Thank you for doing this series. Your first point has struck home as I’ve seen this repeatedly overlooked in various studies of this topic.

    For example Hilderbrandt makes a fine contribution and raises many excellent points. However, when he notes seven “guidelines for interpretation” he never makes mention of the overall theme of Proverbs (Cracking Old Testament Codes, 249). So while many (most?) of the Proverbs have no historical context and “stand-alone” in certain ways, they are never divorced from the larger theme of 1:7a.

    For all the talk that many give about understanding the context, it is amazing how so many miss it (myself included). Thanks again for this needed reminder and tutorial.

    Blessings

  8. Posted by Matt Waymeyer on December 16, 2006 at 6:50 pm

    Paul, thanks for highlighting an important point. Unfortunately I have overlooked this at times in my own study, which can make parts of Proverbs seem very secular (if I can put it that way)–not at all the authors’ intent, human or divine.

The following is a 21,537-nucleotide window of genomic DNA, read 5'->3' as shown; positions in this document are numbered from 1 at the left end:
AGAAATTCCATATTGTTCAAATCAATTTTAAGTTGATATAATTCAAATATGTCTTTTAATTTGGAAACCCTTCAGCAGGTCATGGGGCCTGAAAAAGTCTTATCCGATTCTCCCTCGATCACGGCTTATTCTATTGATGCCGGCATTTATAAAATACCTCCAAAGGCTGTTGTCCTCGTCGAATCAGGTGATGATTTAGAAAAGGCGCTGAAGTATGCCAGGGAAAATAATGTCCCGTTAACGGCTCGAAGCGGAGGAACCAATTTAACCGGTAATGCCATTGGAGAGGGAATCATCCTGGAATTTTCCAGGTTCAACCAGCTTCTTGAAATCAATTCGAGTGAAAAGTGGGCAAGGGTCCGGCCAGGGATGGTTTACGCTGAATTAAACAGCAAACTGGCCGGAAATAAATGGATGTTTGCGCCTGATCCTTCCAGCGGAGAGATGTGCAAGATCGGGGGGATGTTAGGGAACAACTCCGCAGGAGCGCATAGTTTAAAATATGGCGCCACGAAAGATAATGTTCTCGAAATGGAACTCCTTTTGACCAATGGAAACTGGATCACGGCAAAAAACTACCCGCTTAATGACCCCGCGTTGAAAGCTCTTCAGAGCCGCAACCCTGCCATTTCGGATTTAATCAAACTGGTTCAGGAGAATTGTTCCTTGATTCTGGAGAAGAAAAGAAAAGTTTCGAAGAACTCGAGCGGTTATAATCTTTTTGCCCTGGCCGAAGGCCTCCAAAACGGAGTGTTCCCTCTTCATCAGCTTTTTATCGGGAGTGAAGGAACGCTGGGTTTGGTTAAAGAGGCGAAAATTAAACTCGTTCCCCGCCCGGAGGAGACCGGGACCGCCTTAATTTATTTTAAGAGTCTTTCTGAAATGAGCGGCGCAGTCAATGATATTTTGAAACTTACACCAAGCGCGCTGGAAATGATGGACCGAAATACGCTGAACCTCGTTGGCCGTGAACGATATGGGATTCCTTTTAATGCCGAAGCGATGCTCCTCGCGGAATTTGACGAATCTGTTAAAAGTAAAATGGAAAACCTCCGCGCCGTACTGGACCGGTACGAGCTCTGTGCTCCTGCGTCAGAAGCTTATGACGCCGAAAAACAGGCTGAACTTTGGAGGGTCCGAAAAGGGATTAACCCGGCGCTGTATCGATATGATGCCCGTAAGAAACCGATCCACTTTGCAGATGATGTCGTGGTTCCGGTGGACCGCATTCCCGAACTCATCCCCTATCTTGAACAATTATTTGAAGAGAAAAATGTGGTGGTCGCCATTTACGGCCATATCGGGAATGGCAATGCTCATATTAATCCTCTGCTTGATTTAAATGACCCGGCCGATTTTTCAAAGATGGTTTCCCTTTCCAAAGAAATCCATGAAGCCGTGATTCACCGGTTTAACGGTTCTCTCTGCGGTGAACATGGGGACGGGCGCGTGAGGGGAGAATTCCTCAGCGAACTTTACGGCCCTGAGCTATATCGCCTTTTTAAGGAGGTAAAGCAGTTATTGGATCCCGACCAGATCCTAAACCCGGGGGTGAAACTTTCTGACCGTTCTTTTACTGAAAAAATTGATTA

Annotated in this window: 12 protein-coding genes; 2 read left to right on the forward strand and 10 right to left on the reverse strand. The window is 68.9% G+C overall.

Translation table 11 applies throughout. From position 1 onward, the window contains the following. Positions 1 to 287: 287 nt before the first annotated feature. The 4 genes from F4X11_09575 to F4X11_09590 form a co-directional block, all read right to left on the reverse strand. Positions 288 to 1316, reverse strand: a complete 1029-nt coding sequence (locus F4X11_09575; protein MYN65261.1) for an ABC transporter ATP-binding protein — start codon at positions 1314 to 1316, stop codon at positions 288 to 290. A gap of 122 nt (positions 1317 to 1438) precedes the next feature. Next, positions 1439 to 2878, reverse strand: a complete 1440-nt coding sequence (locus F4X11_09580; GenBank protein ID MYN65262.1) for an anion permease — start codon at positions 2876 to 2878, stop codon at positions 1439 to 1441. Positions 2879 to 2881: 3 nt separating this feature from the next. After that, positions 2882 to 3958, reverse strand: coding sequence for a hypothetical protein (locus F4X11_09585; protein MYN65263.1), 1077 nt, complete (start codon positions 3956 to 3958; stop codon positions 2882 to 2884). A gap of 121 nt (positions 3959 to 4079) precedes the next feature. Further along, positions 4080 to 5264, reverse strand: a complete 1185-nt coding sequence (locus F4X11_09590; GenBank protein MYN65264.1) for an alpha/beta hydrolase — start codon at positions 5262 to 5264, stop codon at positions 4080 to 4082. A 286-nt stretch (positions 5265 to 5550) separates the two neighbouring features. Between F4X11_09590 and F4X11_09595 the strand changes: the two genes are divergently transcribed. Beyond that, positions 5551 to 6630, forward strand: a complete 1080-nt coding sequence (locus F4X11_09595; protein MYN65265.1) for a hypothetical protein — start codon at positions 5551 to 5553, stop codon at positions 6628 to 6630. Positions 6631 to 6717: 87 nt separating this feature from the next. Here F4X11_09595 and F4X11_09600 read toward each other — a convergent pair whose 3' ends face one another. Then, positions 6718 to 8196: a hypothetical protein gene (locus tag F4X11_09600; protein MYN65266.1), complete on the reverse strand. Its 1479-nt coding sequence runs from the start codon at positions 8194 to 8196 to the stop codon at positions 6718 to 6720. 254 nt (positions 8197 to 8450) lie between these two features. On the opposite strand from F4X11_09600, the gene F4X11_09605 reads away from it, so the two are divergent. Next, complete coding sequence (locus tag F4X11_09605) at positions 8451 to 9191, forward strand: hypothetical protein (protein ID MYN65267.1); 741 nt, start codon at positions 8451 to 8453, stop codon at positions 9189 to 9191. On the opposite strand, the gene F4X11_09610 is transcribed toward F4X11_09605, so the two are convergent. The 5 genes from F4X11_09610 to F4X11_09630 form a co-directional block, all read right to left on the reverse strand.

Randy, I’m actually gearing up to teach Proverbs at our Sunday evening service (although no promises to you CBC members who may be reading–nothing is in stone yet!). Are there some resources and commentaries that you could recommend to us? I just purchased Waltke’s 2-volume NICOT set and it looks good, but I haven’t looked at it very closely. What have you found to be most helpful?

    Jonathan, surprisingly enough, I will be touching on Proverbs 16:4 in part 2 of this series, but not in the way you’re hoping for! By the way, I just got Dr. Hannah’s notes for the winterim on Jonathan Edwards–should be a great class.

  9. Matt,